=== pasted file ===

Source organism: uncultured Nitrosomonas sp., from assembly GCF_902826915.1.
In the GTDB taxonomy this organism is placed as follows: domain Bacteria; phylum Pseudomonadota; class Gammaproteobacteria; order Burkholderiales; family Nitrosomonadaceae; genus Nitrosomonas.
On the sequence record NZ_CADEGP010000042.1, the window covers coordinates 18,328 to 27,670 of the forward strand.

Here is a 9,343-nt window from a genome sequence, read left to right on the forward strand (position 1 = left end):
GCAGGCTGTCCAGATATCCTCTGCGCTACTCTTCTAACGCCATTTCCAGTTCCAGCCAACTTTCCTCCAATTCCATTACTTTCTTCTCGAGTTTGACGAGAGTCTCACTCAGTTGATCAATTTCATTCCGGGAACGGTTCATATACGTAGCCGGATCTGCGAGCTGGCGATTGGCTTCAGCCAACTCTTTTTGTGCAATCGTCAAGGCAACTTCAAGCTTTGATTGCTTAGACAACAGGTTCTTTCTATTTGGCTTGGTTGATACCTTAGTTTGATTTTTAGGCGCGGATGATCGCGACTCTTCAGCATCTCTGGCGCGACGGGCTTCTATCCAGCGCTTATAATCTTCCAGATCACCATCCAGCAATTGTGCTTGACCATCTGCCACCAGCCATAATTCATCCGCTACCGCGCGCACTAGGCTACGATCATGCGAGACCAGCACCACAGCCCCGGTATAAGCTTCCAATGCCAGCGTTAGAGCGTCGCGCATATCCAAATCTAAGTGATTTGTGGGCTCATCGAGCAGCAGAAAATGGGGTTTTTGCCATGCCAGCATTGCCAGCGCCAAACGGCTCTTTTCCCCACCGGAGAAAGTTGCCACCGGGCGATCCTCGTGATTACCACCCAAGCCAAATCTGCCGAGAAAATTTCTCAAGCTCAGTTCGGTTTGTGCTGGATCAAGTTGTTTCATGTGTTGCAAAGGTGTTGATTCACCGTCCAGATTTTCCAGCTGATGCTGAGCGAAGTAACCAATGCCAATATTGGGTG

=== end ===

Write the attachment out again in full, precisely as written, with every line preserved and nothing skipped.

Source organism: uncultured Nitrosomonas sp., from assembly GCF_902826915.1.
In the GTDB taxonomy this organism is placed as follows: domain Bacteria; phylum Pseudomonadota; class Gammaproteobacteria; order Burkholderiales; family Nitrosomonadaceae; genus Nitrosomonas.
On the sequence record NZ_CADEGP010000042.1, the window covers coordinates 18,328 to 27,670 of the forward strand.

Here is a 9,343-nt window from a genome sequence, read left to right on the forward strand (position 1 = left end):
GCAGGCTGTCCAGATATCCTCTGCGCTACTCTTCTAACGCCATTTCCAGTTCCAGCCAACTTTCCTCCAATTCCATTACTTTCTTCTCGAGTTTGACGAGAGTCTCACTCAGTTGATCAATTTCATTCCGGGAACGGTTCATATACGTAGCCGGATCTGCGAGCTGGCGATTGGCTTCAGCCAACTCTTTTTGTGCAATCGTCAAGGCAACTTCAAGCTTTGATTGCTTAGACAACAGGTTCTTTCTATTTGGCTTGGTTGATACCTTAGTTTGATTTTTAGGCGCGGATGATCGCGACTCTTCAGCATCTCTGGCGCGACGGGCTTCTATCCAGCGCTTATAATCTTCCAGATCACCATCCAGCAATTGTGCTTGACCATCTGCCACCAGCCATAATTCATCCGCTACCGCGCGCACTAGGCTACGATCATGCGAGACCAGCACCACAGCCCCGGTATAAGCTTCCAATGCCAGCGTTAGAGCGTCGCGCATATCCAAATCTAAGTGATTTGTGGGCTCATCGAGCAGCAGAAAATGGGGTTTTTGCCATGCCAGCATTGCCAGCGCCAAACGGCTCTTTTCCCCACCGGAGAAAGTTGCCACCGGGCGATCCTCGTGATTACCACCCAAGCCAAATCTGCCGAGAAAATTTCTCAAGCTCAGTTCGGTTTGTGCTGGATCAAGTTGTTTCATGTGTTGCAAAGGTGTTGATTCACCGTCCAGATTTTCCAGCTGATGCTGAGCGAAGTAACCAATGCCAATATTGGGTG